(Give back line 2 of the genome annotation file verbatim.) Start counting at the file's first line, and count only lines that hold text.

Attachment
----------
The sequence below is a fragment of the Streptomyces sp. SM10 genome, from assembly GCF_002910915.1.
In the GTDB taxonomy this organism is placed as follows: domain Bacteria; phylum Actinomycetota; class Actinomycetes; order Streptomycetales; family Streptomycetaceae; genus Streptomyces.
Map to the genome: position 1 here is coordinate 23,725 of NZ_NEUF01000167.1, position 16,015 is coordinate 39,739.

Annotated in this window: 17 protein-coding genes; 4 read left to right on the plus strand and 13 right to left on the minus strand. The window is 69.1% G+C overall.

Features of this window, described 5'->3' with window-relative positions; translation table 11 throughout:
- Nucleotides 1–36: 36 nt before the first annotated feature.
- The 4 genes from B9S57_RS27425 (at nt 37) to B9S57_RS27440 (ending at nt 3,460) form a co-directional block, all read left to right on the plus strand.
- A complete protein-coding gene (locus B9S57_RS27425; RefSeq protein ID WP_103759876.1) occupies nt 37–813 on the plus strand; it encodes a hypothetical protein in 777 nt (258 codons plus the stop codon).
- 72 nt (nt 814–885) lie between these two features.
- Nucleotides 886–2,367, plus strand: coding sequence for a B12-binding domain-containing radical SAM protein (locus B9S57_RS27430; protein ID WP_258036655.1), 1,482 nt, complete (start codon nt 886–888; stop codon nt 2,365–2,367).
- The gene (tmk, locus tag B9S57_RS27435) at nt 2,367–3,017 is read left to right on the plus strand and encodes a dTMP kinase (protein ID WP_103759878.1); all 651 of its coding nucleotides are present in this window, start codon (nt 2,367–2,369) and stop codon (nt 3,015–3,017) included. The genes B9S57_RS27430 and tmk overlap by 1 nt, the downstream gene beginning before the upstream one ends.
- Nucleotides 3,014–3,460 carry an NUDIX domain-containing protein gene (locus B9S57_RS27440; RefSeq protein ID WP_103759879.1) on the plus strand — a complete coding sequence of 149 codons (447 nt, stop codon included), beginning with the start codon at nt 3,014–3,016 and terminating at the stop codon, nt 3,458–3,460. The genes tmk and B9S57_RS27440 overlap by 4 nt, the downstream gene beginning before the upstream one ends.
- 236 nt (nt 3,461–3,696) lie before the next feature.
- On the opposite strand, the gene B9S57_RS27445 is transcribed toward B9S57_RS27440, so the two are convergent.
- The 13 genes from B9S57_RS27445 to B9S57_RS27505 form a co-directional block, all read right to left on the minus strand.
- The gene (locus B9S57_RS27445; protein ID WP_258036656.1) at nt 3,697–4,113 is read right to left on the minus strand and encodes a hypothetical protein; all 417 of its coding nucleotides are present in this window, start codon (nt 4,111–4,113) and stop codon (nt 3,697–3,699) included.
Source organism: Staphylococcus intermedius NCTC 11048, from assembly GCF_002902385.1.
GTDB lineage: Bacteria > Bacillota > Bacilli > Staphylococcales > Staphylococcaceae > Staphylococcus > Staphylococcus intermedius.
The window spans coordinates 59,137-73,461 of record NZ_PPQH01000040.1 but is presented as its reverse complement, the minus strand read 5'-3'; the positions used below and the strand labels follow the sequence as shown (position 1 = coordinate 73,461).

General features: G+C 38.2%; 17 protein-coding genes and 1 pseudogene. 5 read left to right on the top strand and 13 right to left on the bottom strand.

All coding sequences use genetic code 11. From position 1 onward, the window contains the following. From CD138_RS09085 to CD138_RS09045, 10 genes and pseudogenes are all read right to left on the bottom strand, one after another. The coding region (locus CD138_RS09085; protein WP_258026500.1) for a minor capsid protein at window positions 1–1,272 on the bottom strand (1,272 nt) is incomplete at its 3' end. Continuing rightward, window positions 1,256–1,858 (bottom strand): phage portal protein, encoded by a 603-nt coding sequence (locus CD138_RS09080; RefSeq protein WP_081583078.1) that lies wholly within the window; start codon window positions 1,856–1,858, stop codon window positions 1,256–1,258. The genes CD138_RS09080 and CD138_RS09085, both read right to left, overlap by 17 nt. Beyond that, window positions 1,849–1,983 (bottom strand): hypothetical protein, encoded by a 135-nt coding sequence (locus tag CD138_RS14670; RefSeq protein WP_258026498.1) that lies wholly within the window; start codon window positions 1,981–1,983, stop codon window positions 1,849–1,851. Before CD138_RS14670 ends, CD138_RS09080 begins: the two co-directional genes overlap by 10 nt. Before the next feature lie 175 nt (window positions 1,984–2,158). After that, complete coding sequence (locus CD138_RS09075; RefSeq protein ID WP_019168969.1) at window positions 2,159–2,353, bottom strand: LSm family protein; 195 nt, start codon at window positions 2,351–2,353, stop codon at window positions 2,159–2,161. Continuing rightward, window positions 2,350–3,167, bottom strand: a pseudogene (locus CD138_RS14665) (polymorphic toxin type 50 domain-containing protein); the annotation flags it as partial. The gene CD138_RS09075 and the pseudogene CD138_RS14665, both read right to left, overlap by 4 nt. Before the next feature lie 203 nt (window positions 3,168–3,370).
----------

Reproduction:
In the GTDB taxonomy this organism is placed as follows: domain Bacteria; phylum Actinomycetota; class Actinomycetes; order Streptomycetales; family Streptomycetaceae; genus Streptomyces.